130220 Edanz SUP 4


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130220 Edanz SUP 4

  1. 1. Hints and tips for getting your research published Sharif University of Technology Warren Raye, PhD Senior Editor Edanz Group 20 February 2013
  2. 2. Coverage and Readability Staffing Plan Reader expectations• Information is easier to interpret when placed where most readers expect to find it• Good writers are aware of these expectations
  3. 3. Coverage and ReadabilityStaffing Plan Your reader should … Only have to read once Not have to read slowly Understand your logic immediately
  4. 4. Coverage and Readability Staffing Plan 1. Verb placement• Readers expect verbs to closely follow subjects Subject Sentence Verb Verb . Subject and verb far apart = poor readability
  5. 5. Coverage and Readability Staffing Plan Avoid reader confusion• Readers become confused if subject and verb are separated by too much contentThe smallest of the URFs (URFA6L), a 207-nucleotide (nt)reading frame overlapping out of phase the [NH2]-terminalportion of the adenosinetriphosphatase (ATPase) subunit 6gene, has been identified as the animal equivalent of therecently discovered yeast H-ATPase subunit 8 gene.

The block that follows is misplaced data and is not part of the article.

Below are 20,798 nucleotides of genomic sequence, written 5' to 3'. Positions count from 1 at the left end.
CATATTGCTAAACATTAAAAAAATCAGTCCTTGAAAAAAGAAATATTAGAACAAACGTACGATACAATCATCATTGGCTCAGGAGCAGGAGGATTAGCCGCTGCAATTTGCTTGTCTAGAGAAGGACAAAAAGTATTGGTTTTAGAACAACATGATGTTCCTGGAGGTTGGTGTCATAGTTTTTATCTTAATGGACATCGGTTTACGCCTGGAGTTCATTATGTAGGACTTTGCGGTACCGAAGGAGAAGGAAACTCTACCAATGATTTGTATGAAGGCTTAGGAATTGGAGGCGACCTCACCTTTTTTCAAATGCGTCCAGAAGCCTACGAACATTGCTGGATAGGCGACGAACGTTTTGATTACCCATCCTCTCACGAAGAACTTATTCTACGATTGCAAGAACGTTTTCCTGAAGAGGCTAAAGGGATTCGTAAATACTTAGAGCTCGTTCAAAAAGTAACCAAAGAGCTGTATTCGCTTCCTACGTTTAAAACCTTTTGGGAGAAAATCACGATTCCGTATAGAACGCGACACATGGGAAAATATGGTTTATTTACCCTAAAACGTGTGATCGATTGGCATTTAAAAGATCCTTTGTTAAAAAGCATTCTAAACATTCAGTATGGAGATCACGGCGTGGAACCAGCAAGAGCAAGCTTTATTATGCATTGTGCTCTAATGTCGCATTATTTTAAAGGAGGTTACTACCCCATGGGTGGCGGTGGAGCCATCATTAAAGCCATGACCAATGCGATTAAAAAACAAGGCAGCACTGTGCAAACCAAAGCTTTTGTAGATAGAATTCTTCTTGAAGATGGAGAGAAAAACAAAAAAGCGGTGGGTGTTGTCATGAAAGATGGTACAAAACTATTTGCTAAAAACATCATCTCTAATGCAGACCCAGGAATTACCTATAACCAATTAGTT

6. 6. Coverage and Readability Staffing Plan Avoid reader confusionThe smallest of the URFs is URFA6L, a 207-nucleotide (nt) reading frame overlapping out of phasethe [NH2]-terminal portion of the adenosinetriphosphatase (ATPase) subunit 6 gene, has beenidentified as the animal equivalent of the recently discovered yeast H-ATPase subunit 8 gene.The smallest of the URFs (URFA6L) has been identified as theanimal equivalent of the recently discovered yeast H-ATPasesubunit 8 gene; URFA6L is a 207-nucleotide (nt) reading frameoverlapping out of phase the [NH2]-terminal portion of theadenosinetriphosphatase (ATPase) subunit 6 gene.We identified the smallest of the URFs (URFA6L) as the animalequivalent of the recently discovered yeast H-ATPase subunit 8gene. URFA6L is a …
  7. 7. Coverage and Readability Staffing Plan Which voice?• Active or passive? – Blood samples were collected from 256 patients. – We collected blood from 256 patients.
  8. 8. Coverage and ReadabilityStaffing Plan 2. Active voice Subject Verb Active• Sentences written in the active voice are: simple direct clear easy to read